At this juncture, we thought we were finally ready to go – and proceeded to lab testing. We worked with three types of samples – masks that had been worn extensively, unused masks that we ‘contaminated’ with an organism that is bio-similar to the COVID pathogen (in its vulnerability to heat) and pristine (untreated) masks out of the box. Ran the cycle (for a full hour) and then waited to see what would grow in the petri dish from swabs of the masks. Well, weren’t we surprised to find that swabs from all of the masks (even those unused and presumably sterile) resulted in still-viable organisms growing in the medium. Was there a problem with the scientific guidance or the multiple probes deployed to monitor the heat and duration during these tests? Well, it turned out, none of the above. Rather, we had ’discovered’ that there are organisms – including certain bacteria and spores – which can’t be deactivated at 75C. The relief came from the discovery that there was no trace of the coronavirus biosimilar microorganism, and that these relatively common (and, also relatively non-pathogenic, though heat resistant) organisms were present in the previously worn masks having been introduced through the exhalation of the human subjects. What’s more, because we use a fan to insure even heat distribution, we ended up cross-contaminating the sterile masks as well.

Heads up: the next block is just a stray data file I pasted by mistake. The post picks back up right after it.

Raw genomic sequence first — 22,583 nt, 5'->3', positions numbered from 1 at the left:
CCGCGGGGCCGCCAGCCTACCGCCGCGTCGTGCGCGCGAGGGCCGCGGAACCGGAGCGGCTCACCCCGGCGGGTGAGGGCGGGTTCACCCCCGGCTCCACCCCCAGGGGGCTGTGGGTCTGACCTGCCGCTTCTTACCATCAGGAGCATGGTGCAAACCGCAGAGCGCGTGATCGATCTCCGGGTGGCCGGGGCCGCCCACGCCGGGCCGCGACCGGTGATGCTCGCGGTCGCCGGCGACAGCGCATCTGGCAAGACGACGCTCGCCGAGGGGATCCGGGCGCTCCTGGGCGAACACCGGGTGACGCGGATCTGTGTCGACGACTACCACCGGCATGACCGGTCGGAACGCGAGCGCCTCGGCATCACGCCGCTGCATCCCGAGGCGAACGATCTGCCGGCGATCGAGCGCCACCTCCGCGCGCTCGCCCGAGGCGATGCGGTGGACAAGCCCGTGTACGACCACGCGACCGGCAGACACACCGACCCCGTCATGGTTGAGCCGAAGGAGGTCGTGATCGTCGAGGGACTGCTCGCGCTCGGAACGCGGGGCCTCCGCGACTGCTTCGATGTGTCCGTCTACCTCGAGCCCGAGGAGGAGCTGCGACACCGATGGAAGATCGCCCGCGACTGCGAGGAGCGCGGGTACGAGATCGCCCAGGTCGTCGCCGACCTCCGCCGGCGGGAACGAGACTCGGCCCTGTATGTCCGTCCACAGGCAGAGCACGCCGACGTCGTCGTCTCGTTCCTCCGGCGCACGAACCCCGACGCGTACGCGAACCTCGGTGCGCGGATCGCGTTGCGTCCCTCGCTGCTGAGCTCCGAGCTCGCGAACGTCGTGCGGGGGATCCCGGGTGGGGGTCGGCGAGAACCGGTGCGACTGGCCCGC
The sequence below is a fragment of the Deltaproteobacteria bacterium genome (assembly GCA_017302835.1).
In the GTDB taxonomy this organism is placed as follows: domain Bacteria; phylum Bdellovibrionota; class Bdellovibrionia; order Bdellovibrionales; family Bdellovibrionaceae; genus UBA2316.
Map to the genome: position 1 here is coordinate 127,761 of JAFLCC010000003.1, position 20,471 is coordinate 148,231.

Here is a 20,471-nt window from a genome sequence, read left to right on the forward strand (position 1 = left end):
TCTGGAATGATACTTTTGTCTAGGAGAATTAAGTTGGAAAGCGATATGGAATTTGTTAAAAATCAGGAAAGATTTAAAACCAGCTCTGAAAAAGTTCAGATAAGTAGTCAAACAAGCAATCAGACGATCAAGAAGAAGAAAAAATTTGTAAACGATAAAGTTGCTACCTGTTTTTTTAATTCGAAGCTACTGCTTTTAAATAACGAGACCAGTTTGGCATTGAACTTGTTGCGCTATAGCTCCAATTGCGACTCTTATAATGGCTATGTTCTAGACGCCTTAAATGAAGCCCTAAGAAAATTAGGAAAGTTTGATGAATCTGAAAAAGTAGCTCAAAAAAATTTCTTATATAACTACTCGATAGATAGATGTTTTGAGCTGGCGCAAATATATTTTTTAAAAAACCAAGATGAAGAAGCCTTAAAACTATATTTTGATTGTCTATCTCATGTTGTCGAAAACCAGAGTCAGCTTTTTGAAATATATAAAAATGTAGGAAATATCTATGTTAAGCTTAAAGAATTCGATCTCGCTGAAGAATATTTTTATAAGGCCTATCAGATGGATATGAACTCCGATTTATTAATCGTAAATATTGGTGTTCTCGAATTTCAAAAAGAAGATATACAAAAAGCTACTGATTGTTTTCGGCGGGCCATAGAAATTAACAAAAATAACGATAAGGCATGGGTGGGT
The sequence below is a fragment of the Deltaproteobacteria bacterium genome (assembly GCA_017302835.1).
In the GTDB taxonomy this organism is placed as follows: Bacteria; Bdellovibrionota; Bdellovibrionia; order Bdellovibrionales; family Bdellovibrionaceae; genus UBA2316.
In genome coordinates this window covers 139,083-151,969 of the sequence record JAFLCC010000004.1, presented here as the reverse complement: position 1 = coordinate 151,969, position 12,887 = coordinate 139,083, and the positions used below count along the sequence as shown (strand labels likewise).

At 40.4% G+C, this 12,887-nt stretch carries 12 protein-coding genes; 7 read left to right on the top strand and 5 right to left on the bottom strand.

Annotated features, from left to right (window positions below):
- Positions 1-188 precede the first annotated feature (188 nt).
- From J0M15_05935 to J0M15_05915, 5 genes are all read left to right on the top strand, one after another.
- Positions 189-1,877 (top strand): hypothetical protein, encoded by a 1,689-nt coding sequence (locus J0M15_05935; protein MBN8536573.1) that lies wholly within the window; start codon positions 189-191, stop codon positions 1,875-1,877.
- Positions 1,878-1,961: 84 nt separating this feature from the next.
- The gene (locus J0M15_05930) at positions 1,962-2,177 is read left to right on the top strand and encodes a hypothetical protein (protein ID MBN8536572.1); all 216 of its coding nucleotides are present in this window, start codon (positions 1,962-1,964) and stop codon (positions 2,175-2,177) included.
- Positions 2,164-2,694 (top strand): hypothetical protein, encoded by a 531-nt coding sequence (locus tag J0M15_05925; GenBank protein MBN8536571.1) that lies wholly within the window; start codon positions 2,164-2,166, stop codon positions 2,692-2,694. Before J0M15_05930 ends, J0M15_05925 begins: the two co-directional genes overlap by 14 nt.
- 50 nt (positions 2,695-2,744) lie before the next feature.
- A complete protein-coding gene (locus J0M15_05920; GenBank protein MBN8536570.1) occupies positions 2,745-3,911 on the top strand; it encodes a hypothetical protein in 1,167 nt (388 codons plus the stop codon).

What to do? One option would have been to dramatically increase the heat (to 100 or even 130c) – but that would likely damage the masks while posing other dangers and complexities. And so we settled on recommending that each mask be self-contained and labeled by user (even a paper lunch bag will work). This helps to insure that users get back a mask decontaminated from the virus that causes Covid-19, along with only those heat-resistant organisms that were already present in their personal exhalations.
I could go on. We ultimately went through many builds, all while adhering to the criteria above enumerated (which dramatically constrained our design options).
For the results – including detailed, and of course free, DIY instructions – please visit Lightboxdiy.com and start building. Of course, we make no warranties that the LightBox will actually deactivate the Covid-19 virus. This isn’t a medical device. And if you make any substantial changes/improvements you make could change the operating results. So make sure to carefully test that the requisite temperature is achieved (and maintained) with the heat uniformly distributed throughout the cabinet. The ramp time should not exceed 15 minutes, assuming a sufficiently robust heat source and ample insulation.
I’d like to thank my volunteer teammates, Karen Hogan, Edward Polkowski, Brad Denenberg, Andrej Patoski and Evan Gurgui. And, of course, where would we be without Dale Dougherty who encouraged us to keep at this work (and who has committed himself to sharing this and other life-saving innovations with the worldwide Maker community).
Please let us know how you are doing at the community page on our website, including details and pictures of your own builds (and suggested improvements which you’d like to share). You can also email me directly, firstname.lastname@example.org